see it clearly

New Market Cross of Honor

A twelve pointed variation of the cross pattee resting on a wreath, in the center a circular medallion bearing the seal of the State of Virginia.

New Market Cross of Honor

The four arms of the cross inscribed V.M.I. CADET BATTALION NEW MARKET MAY 15, 1864. The reverse is a smooth surface on which is stamped V.M.I. ALUMNI ASS'N. TO leaving blank space for the name of the recipient. The cross is suspended by two chains, of three links each, from an ornamental clasp, inscribed FOR VALOR. Bronze. Size 40mm. exclusive of clasp.

One of the oldest and most famous institutions of learning in the Southern states is the Virginia Military Institute, at Lexington, Virginia, which was founded in 1839. At the beginning of the Civil War the distinguished Confederate "Stonewall" Jackson was a member of the faculty. Among its graduates were five major generals, nineteen brigadier generals and over five hundred officers who served in the Confederate Army.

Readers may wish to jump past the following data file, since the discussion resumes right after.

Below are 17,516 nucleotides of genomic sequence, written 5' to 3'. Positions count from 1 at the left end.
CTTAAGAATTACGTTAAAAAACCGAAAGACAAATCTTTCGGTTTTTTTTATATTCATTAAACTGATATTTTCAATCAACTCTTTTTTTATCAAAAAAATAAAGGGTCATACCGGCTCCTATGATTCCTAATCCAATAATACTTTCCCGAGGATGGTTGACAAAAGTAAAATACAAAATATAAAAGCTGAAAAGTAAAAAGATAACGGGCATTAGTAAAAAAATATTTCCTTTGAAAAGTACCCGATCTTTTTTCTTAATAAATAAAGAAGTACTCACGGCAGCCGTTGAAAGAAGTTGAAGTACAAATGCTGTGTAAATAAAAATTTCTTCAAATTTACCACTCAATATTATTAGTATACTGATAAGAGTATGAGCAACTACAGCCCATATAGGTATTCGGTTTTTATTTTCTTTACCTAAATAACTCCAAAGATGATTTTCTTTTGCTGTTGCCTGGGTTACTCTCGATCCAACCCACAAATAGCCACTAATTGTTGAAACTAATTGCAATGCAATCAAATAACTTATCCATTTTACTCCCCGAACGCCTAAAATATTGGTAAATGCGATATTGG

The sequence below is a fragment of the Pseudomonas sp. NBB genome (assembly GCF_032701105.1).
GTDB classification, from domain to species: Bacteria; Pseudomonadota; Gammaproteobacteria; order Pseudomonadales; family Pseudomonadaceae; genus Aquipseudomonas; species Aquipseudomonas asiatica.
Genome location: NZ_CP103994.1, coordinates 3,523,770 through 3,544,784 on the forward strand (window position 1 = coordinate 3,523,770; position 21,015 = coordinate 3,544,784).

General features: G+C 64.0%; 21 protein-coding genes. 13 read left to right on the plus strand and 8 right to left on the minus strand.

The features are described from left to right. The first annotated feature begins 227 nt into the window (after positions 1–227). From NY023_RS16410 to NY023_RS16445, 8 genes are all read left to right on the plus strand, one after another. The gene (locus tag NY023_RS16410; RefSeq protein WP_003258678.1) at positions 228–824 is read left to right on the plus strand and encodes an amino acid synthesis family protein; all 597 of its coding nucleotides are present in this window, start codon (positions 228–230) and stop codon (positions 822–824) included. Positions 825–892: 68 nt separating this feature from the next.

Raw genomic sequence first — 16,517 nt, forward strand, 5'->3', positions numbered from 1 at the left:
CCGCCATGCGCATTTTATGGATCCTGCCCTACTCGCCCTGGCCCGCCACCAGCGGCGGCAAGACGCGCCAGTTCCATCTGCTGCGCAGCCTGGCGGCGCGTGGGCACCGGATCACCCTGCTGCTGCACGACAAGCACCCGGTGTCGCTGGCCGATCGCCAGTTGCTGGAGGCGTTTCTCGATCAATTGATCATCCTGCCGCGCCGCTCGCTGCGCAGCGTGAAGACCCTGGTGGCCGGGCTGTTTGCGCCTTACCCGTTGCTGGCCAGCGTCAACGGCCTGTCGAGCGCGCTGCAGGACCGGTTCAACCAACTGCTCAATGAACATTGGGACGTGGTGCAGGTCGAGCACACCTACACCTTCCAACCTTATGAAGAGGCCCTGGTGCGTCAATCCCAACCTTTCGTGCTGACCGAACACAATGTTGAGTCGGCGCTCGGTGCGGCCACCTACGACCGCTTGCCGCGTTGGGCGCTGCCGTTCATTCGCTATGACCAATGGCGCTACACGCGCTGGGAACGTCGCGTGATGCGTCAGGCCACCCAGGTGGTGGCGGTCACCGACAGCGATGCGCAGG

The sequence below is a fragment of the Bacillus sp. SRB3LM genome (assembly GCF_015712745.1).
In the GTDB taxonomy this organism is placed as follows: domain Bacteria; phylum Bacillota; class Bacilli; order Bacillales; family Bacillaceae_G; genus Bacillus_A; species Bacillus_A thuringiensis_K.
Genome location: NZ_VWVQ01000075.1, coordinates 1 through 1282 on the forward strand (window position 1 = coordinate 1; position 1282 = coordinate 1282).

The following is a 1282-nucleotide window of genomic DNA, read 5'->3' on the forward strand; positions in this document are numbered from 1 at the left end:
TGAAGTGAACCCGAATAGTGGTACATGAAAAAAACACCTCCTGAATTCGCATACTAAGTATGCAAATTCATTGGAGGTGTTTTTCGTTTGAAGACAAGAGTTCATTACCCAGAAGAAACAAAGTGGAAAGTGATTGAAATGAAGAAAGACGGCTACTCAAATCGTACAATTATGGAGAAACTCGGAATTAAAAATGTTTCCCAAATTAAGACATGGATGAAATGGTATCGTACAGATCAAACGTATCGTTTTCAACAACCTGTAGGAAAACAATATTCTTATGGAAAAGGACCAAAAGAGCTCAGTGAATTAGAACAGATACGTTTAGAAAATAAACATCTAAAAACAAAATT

To carry out a scheme of cooperation with the Army of the Potomac, General Franz Sigel, with about eight thousand troops, started up the Shenandoah Valley, on the first of May, 1864, intending to march to Staunton, at the head of the valley, cross the Blue Ridge from there to Charlottesville, and continue further operations as circumstances might direct.

At New Market, about fifty miles from Winchester, he was met on May 15th by the Confederate General John C. Breckinridge, with a somewhat smaller force, and decisively defeated, being driven back about thirty miles, with a loss of seven hundred men, six guns and considerable other supplies.

General Breckenridge's force had been hastily gathered, and, with the permission of the Governor of Virginia, the Cadet Battalion of the Virginia Military Institute, consisting of two hundred and ninety-four boys, from fifteen to eighteen years of age, volunteered. The services of two hundred and fifty were accepted, the remainder being either left on guard at the Institute or sick in the hospital. They behaved with great courage during the battle, about one-quarter of their number being killed or wounded.

Forty years later the Alumni Association of the Virginia Military Institute, presented a bronze cross to each survivor of the two hundred and ninety-four Cadets, and to the families of those no longer living.